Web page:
• @JDługosz Every time I've heard of this it was NASA specifically, but it's DARPA and NASA working together with a pretty low budget. NASA seems to have an official stance of it's not possible even though preliminary tests have been promising. space.com/11200-nasa-100-year-starship-interstellar-travel.html – Durakken Sep 21 '16 at 8:07
• So their official policy is “it's not possible” yet you state that they plan to have it developed by 2100? I still don't beleive that any of their planning includes breakthrough physics, but only estimatable engineering efforts. – JDługosz Sep 21 '16 at 17:06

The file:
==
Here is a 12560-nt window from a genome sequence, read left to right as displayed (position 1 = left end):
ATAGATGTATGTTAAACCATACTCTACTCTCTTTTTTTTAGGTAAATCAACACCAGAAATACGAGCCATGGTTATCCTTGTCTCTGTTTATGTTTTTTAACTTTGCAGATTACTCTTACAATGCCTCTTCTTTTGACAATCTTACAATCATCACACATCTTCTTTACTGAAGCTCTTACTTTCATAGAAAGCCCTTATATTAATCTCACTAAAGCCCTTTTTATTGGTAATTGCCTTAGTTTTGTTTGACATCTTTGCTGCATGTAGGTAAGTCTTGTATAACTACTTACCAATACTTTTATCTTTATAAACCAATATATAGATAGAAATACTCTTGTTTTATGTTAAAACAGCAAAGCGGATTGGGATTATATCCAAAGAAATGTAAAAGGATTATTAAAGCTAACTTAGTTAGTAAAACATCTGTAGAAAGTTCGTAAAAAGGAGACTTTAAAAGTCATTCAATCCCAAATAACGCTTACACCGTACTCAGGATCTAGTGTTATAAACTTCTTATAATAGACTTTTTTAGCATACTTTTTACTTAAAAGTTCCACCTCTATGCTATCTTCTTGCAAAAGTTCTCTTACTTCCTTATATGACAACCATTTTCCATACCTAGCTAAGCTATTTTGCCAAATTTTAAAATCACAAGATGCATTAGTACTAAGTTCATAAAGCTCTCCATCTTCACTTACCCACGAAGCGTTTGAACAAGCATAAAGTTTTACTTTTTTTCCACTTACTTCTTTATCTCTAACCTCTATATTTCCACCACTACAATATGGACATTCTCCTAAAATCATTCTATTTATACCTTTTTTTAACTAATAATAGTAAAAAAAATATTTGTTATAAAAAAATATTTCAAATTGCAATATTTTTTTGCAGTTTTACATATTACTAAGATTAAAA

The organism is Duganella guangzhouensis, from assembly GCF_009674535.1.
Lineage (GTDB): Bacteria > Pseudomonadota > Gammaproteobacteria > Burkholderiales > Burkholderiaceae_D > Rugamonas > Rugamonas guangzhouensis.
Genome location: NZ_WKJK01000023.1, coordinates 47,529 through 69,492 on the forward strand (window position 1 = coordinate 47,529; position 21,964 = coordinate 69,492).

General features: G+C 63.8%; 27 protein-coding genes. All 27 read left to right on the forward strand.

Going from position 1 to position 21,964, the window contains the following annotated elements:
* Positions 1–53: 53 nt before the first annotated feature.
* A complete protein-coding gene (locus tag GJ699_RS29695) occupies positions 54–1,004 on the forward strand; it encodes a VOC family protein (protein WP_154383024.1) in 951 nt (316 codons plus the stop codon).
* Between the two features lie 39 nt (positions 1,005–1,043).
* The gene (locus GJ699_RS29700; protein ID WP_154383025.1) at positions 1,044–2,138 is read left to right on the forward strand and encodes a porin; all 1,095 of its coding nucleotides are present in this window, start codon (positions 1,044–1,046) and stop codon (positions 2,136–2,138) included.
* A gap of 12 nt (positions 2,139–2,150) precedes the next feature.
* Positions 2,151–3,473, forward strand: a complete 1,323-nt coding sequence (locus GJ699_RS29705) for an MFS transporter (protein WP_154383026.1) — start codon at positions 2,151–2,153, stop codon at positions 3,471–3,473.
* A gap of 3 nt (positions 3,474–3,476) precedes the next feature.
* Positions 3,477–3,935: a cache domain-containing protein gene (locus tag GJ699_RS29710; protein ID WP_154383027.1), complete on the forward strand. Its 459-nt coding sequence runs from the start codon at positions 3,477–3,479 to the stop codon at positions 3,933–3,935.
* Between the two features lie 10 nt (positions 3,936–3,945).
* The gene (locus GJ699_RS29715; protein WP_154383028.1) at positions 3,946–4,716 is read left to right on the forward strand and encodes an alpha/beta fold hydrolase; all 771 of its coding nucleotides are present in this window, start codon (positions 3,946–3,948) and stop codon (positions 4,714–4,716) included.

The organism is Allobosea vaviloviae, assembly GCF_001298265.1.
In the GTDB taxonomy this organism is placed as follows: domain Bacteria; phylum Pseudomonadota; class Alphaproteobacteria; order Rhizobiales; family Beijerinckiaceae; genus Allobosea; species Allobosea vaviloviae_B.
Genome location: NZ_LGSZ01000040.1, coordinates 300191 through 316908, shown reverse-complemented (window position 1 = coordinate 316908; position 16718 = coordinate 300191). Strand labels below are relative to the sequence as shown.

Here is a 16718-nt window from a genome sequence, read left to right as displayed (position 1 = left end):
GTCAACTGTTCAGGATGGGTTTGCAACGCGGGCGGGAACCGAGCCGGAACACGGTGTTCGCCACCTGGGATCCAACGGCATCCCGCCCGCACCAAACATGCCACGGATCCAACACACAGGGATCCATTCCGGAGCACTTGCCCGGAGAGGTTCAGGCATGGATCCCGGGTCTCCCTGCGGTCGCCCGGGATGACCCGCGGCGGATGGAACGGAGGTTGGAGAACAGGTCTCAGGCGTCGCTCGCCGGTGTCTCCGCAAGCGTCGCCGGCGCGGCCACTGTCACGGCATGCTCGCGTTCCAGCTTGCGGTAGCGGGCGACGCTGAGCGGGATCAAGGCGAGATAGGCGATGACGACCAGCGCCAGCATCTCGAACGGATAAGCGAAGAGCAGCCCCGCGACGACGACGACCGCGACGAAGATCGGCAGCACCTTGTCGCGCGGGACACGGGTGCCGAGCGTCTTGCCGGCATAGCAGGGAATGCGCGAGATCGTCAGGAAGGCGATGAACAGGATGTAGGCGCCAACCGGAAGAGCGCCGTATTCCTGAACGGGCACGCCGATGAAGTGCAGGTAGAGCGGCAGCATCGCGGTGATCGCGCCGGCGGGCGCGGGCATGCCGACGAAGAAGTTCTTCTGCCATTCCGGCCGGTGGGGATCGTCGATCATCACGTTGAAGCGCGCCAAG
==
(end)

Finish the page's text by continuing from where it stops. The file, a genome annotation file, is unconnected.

• Your link to a brief on the 100 Year Starship Project does not state that anyone is planning on warp drive. It’s all about budget and comittment to effort. The closest thing is the note that a writer named Kloor says they should see unforseen breakthroughs in some fields (medicine, etc.) over that time scale. – JDługosz Sep 21 '16 at 17:14
• @JDługosz Yeah. I can't recall where I heard it, but my bet is that it is based on this partnership. The "not possible" is nonsensical given this partnership and I know there is research somewhere which shows Negative energy on a small scale which I've heard, but again, I can't find it. Part of the problem is google's algorythms mess with me looking for things part of it is just so much bullshit to get through. – Durakken Sep 21 '16 at 17:44